The Sopris Sun is publishing responses to questions posed to candidates running for the Roaring Fork School District (RFSD) Board of Education. Last week, we covered District D, and next week we’ll conclude with District C candidates.
Betsy After and Alan Kokish are candidates in District B, which consists of the areas west of Highways 133 and 82 from Carbondale to Glenwood Springs, including Ironbridge/West Bank and Four Mile.
Background and Motivation:
I’ve lived and thrived in the Roaring Fork Valley since 1992. I’m a father, husband, son and small business owner.
Many of my values were formed at an early age. At the age of 3, our family adopted a young African American girl, my sister Karyn. In 1971, we loaded up the Ford Falcon and camper, my dad with his bushy beard and my mom with her flowing blouses. We traveled from Pennsylvania and settled in a small town in northern California.
Growing up, it was common for kids to use homophobic slurs as insults to other boys. When I was 7, my dad heard me call another boy “you f**.” He pulled me aside and asked if I knew what it meant. I’m not sure if I did. He explained and said, “Our friend Mark is gay, and that is a horrible insult. Would it be ok for someone to call your sister n*****? People are different; never insult or condemn someone because they are different from you.”
This has always stuck with me. Today, my parents live in Carbondale and proudly fly an American flag with a rainbow flag beneath it. I have been raised with diversity, inclusion and acceptance as core values my entire life.
I first became interested in running for this position because of my objections to the newly adopted LGBTQ sex education curriculum the district has adopted. The curriculum is intended to be a beacon for diversity and inclusion. The curriculum misses the mark badly. It is neither diverse nor inclusive. It is one group’s idea of gender, how to teach it and when — at a very early age. Much of the material is controversial. If elected, I will work to adopt a more inclusive and age-appropriate curriculum for our ENTIRE community.
Educational Vision and Priorities:
We need to close the gap between English and Spanish-speaking students. I would rely greatly on people within that community, like Alex Sanchez and Jasmin Ramirez, seeking counsel from those who know more on this topic than I do.
Also, increasing opportunities for concurrent enrollment for our high school students and emphasizing vocational training and entrepreneurial education.
We should strive to make learning fun. While test scores are an important metric, it is equally important that your kid comes home excited: “Mom, Dad, guess what I learned today?” Eagerness to learn and engagement will lead to higher test scores.
Budget and Fiscal Responsibility:
My small business has grown every year since 2005, with the greatest growth during financially challenging times. Obviously, I’m financially responsible. Our school district is neither small nor a business, and district finances are probably not where I would make my greatest contributions.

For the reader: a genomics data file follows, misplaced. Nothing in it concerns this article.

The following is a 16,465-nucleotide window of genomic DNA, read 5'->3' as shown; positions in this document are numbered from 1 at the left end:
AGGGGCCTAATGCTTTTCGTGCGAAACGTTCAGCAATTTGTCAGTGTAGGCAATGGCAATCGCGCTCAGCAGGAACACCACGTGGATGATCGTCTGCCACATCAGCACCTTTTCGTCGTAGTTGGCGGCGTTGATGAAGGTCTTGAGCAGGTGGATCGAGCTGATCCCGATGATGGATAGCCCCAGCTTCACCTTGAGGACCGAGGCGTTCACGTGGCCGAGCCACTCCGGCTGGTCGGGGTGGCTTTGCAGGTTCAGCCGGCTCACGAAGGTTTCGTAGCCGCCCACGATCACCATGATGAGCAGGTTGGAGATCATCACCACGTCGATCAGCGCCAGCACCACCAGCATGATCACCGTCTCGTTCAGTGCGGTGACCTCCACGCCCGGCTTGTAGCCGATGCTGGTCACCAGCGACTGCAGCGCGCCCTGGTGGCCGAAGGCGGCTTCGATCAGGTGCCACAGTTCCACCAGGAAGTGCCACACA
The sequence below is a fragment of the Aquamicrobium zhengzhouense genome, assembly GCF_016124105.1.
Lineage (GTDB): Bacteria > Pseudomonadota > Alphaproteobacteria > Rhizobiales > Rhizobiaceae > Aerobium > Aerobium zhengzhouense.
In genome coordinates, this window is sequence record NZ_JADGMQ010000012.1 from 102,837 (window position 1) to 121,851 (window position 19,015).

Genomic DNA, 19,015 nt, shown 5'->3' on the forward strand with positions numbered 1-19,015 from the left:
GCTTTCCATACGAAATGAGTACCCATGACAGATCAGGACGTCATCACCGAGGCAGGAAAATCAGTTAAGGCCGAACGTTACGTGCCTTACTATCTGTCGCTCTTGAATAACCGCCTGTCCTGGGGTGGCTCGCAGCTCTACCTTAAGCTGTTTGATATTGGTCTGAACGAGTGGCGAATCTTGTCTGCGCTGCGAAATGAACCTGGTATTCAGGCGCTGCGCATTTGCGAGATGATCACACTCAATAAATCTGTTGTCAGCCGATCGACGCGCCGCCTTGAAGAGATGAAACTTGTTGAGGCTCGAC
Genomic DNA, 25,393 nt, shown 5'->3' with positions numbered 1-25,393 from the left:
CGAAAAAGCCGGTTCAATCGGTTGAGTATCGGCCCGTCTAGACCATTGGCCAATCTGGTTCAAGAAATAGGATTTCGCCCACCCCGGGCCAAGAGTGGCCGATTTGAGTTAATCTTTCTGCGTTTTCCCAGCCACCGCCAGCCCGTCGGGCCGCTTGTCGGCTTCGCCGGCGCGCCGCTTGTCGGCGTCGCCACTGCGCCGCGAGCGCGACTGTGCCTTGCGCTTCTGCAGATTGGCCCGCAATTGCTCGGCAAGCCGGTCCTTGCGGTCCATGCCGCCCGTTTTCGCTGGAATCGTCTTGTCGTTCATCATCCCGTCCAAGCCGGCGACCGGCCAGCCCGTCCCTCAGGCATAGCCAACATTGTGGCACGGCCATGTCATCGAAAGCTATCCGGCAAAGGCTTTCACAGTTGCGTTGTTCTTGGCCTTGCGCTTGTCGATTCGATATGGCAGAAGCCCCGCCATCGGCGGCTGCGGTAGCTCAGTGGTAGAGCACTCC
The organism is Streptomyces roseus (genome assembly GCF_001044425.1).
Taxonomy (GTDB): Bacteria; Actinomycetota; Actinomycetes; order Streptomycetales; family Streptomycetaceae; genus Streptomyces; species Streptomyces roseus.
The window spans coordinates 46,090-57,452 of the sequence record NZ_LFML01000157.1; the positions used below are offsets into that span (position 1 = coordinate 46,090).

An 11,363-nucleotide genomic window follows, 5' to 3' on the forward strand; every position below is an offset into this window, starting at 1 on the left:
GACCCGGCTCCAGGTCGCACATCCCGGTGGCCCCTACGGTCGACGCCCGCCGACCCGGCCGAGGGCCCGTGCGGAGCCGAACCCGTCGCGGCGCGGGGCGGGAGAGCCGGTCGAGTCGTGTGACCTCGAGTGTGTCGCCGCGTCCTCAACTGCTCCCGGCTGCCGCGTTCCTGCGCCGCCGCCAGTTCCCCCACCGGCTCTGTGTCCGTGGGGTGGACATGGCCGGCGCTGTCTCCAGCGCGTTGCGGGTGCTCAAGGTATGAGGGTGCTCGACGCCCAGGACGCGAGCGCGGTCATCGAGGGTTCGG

Community Engagement and Communication:
Too often, people are not engaged until they’re angry. Can we incentivize parent participation on the front end? Too often, we hear from the same group of people. Quarterly town halls would be a valuable forum for parents and faculty to voice concerns and raise awareness on important issues.
We should announce topics, agenda and proposed curriculum adoption at least two weeks ahead of school board meetings rather than 72 hours, which is the current policy.
Equity and Inclusion:
I stand for inclusion, diversity and acceptance for our entire community. Of late, it is not the groups traditionally thought of as marginalized who are being alienated, but rather a broader swath of our community. We should not embrace one member of our community while shunning another. Diversity, inclusion and tolerance should encompass our entire community. These terms have been hijacked and twisted; they do not belong to one group alone!
Our educational system was developed by English speakers for English speakers. We need to look at the system as a whole and shift certain paradigms from an early age. Frankly, it’s not English speakers’ ideas that will solve this problem. The current school board has made it a priority, and I hope to contribute where I can, but honestly, my greatest contribution will be to relinquish power to Latino leaders.
Superintendent Accountability, Evaluation and Housing:
The superintendent’s success should be measured by academic test scores and growth. An equally important metric that is often overlooked is our students’ enthusiasm toward learning and overall happiness. An educated society is one that continues to grow and learn throughout life. This value is instilled at an early age. Delayed learning is not necessarily tragic; giving up on learning is. As important as basic academic skills are, making learning fun is equally important because it leads to life-long learning.
I support the recommendation of the committee to build a modest home on district property where we could house the superintendent at a reasonable rent. It is crucial to change the policy restricting district-housed employees from investing in real estate. It is unreasonable to limit our employees in this manner.